Dr. Loeben has very kindly offered to compare contemporary (including 1980s) archived documents of Munro, whose signature he knows well, with the content and signature of the offered provenance documents.

    I include Dr. Loeben's contact information after my signature. I hope this is helpful, and I look forward to further results of research.

  2. So, with the case against this forgery so crystal clear, why is Harvard University allowing this video to remain online in its name?

  3. Ariel Sabar's book discussed Morton Smith. so:

    Did Morton salt Mar Saba?
    There’s no consensus yet, but it may be, partly by unintended consequence, slowly arriving.
    Geoffrey Smith recently showed persuasively (in that the letter by “Clement” (his quotation marks) was composed sometime after Eusebius’ History, so not by Clement. And, I add, if Clement of Alexandria disappears from this, likely so does the Secret Mark of Alexandria—apparently not know to Origen, nor anyone else, before Morton Smith. Geoffrey Smith, and co-author Brent Landau--who dismissed some proposals, but only some targets easier to caricature, not Smith seen in full (e.g., his humor)--propose it was written after Eusebius but before Morton Smith. Yet Michael Zeddies has demonstrated (JECS 2007; HTR 2009) that a very detailed revisionist setting can be argued, even if not finally persuasively. But Origen (Zeddies’ choice) stated that he had not met Carpocratians (correcting Harpocratians with Henry Chadwick and an assist from A. D. Nock; c. Cels. 5.65). Origen was not trickily addressing dead Celsus, an option M.S. offered in a 1984ff article (see below), but addressing his contemporary Christians, including patron Ambrose. Post Eusebius, Carpocratians were likely extinct; Epiphanius had to content himself for his disdain by quoting earlier writers. M. S. found in them a parallel to a version of Sabbatai Sevi’s tikkun, though Scholem demurred. Who else had similar motive? A forthcoming book (Yale UP) may attempt to answer that. After Origen and after Eusebius, Clement’s reputation was diminished by guilt by association with Origen—perhaps not a great pseudepigraphic pick to allege a Secret Gospel.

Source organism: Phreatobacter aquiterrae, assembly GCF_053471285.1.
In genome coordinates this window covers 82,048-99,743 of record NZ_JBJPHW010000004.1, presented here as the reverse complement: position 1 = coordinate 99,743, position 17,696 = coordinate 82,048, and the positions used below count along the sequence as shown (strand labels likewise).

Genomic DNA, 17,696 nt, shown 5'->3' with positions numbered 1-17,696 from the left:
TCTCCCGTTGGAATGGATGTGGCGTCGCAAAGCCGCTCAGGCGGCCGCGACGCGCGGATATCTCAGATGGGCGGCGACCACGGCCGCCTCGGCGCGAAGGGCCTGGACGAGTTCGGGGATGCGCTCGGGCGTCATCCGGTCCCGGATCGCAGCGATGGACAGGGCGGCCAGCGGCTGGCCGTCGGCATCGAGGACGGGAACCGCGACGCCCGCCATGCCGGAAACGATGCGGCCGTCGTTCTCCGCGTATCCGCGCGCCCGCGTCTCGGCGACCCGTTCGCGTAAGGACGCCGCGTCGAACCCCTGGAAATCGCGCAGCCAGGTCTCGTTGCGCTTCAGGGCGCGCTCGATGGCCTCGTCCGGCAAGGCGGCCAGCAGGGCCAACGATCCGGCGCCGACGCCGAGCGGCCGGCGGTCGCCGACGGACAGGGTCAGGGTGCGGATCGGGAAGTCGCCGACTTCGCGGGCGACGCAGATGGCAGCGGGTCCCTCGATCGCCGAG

Morton Smith in a detailed article in JTS archive (box 10, folder 1), unpublished (though marked up for publishing), perhaps intended to be “the Score” after two decades, brazened it out, saying, in effect, of course this was Clement. Never you mind that the language is hyper-Clementonian and the content is non-Clementite, because the letter is his secret writing, as opposed to his other writing that Morton Smith repeatedly characterized as his writing in public. So difference to be expected, see? It does not take super imagination to find a subtext not far to seek: this is Clement, fools, because I wrote it as Clement! (More sermons by Augustine discovered in a Mainz library did not have changed doctrine.)
    Some of his students, even without including Neusner, apparently think he was capable. At least one scholar Smith listed as accepting Clement authorship has denied that.
    To say (with Brent Landau) that Smith was “ethical’ by leaving the book at Mar Saba begs the question whether he planted it there, pre-inscribed.
    So far the most detailed paleographic publication is by Agamemnon Tselikas. Voss page 11 had ink and pen tests (Greek). (Minor note: Latin text used in the binding.) Book Provenance indications were ripped away.
    Did M. S., as has been suggested, have an accomplice? I doubt the few available expert suspects would trust Smith nor he them. Not to deny as possible, though, that he may have practiced other writing and been critiqued by an expert or two, unaware of the real purpose. (Compare, in admittedly quite different and worse context, those who trained as pilots, only to crash planes).
    M. S. of Philadelphia, if I remember, though I’ve lost the reference (anyone know?) deposited a “manufactured in the United States” 1958 near fair copy of his with a named Philadelphia bookdealer. Quite speculative: is that from whom he bought 1646 Voss?) Of course, not the final word. Corrections welcome.